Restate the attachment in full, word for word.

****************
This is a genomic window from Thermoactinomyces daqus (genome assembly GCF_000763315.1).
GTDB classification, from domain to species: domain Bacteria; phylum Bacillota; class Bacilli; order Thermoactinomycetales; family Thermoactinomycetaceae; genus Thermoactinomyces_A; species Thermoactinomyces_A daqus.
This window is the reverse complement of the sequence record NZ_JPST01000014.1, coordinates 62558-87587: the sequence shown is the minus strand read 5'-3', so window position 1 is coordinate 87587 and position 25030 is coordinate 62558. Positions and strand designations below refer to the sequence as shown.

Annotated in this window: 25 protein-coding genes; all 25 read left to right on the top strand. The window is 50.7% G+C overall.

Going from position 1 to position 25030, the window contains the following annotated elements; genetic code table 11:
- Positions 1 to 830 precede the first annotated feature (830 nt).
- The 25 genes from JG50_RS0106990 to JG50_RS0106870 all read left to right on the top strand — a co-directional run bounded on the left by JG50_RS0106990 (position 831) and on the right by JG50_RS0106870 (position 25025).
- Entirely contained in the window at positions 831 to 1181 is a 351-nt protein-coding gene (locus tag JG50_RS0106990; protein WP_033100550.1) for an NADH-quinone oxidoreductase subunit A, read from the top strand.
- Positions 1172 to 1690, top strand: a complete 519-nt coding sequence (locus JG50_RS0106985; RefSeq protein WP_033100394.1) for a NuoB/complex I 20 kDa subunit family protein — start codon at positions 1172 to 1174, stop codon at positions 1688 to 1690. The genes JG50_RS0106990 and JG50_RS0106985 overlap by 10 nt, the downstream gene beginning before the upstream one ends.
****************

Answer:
This is a genomic window from Thermoactinomyces daqus (genome assembly GCF_000763315.1).
GTDB classification, from domain to species: domain Bacteria; phylum Bacillota; class Bacilli; order Thermoactinomycetales; family Thermoactinomycetaceae; genus Thermoactinomyces_A; species Thermoactinomyces_A daqus.
This window is the reverse complement of the sequence record NZ_JPST01000014.1, coordinates 62558-87587: the sequence shown is the minus strand read 5'-3', so window position 1 is coordinate 87587 and position 25030 is coordinate 62558. Positions and strand designations below refer to the sequence as shown.

Annotated in this window: 25 protein-coding genes; all 25 read left to right on the top strand. The window is 50.7% G+C overall.

Going from position 1 to position 25030, the window contains the following annotated elements; genetic code table 11:
- Positions 1 to 830 precede the first annotated feature (830 nt).
- The 25 genes from JG50_RS0106990 to JG50_RS0106870 all read left to right on the top strand — a co-directional run bounded on the left by JG50_RS0106990 (position 831) and on the right by JG50_RS0106870 (position 25025).
- Entirely contained in the window at positions 831 to 1181 is a 351-nt protein-coding gene (locus tag JG50_RS0106990; protein WP_033100550.1) for an NADH-quinone oxidoreductase subunit A, read from the top strand.
- Positions 1172 to 1690, top strand: a complete 519-nt coding sequence (locus JG50_RS0106985; RefSeq protein WP_033100394.1) for a NuoB/complex I 20 kDa subunit family protein — start codon at positions 1172 to 1174, stop codon at positions 1688 to 1690. The genes JG50_RS0106990 and JG50_RS0106985 overlap by 10 nt, the downstream gene beginning before the upstream one ends.